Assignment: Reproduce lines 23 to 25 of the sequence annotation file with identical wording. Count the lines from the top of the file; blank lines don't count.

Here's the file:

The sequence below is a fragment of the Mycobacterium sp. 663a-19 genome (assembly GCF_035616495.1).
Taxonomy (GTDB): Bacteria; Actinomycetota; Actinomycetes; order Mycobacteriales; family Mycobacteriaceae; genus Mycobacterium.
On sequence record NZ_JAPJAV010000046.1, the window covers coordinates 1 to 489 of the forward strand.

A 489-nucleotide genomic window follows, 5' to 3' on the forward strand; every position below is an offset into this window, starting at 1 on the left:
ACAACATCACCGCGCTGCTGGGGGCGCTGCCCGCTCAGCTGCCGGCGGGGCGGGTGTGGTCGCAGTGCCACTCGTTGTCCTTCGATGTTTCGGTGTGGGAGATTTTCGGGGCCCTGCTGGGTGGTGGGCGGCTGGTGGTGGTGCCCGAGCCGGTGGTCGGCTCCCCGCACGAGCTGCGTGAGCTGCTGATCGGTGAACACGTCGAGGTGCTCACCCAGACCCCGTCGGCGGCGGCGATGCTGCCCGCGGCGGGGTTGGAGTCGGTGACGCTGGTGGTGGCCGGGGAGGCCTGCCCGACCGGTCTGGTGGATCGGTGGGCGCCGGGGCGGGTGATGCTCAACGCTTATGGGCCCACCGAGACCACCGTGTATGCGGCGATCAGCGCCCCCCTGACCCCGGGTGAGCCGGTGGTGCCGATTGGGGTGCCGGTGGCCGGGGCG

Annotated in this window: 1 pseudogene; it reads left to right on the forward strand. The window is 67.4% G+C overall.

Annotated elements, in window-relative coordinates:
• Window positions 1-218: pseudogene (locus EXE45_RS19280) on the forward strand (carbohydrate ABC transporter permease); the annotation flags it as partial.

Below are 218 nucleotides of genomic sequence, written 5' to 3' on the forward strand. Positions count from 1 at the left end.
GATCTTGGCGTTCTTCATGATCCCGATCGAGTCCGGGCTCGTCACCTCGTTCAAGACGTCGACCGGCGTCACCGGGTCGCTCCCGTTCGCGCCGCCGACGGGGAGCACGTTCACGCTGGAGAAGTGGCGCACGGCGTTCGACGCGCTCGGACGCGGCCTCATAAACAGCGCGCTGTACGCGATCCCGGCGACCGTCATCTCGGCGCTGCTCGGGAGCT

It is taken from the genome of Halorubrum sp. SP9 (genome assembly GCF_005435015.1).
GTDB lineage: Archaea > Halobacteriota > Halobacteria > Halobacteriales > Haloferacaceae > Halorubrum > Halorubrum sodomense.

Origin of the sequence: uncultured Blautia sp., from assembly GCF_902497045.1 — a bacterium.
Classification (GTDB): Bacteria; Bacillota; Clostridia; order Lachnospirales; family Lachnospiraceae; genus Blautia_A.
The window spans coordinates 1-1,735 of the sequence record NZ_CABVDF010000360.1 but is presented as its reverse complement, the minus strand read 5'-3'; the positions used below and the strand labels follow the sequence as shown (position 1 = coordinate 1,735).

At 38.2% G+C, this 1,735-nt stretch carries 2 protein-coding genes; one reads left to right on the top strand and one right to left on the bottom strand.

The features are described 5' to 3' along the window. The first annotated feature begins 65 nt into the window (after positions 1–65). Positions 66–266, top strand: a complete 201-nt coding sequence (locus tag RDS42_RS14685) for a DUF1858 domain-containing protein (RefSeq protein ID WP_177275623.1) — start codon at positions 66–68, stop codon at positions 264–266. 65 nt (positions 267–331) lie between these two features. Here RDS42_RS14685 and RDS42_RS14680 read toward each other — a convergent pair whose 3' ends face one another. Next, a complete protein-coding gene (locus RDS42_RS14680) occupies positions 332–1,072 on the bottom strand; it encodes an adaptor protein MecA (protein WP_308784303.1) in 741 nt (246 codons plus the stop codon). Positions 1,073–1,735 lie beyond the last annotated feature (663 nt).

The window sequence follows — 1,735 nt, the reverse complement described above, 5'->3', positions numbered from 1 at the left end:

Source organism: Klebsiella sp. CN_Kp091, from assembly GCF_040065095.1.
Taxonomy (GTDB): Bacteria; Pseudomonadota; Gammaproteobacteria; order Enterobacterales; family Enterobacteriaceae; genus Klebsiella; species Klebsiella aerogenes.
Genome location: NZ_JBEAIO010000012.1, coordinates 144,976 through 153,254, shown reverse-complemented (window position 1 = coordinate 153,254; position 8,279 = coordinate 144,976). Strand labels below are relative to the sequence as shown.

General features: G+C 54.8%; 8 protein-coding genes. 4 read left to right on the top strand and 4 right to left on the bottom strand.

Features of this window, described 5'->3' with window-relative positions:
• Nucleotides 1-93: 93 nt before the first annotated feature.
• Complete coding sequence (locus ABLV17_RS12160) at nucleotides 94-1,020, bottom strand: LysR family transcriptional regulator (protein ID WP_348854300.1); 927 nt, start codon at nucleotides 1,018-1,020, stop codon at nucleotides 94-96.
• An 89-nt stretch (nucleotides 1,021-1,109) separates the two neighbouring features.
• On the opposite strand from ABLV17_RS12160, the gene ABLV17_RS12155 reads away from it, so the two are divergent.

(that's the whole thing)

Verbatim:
Features of this window, described 5'->3' with window-relative positions:
• Nucleotides 1-93: 93 nt before the first annotated feature.
• Complete coding sequence (locus ABLV17_RS12160) at nucleotides 94-1,020, bottom strand: LysR family transcriptional regulator (protein ID WP_348854300.1); 927 nt, start codon at nucleotides 1,018-1,020, stop codon at nucleotides 94-96.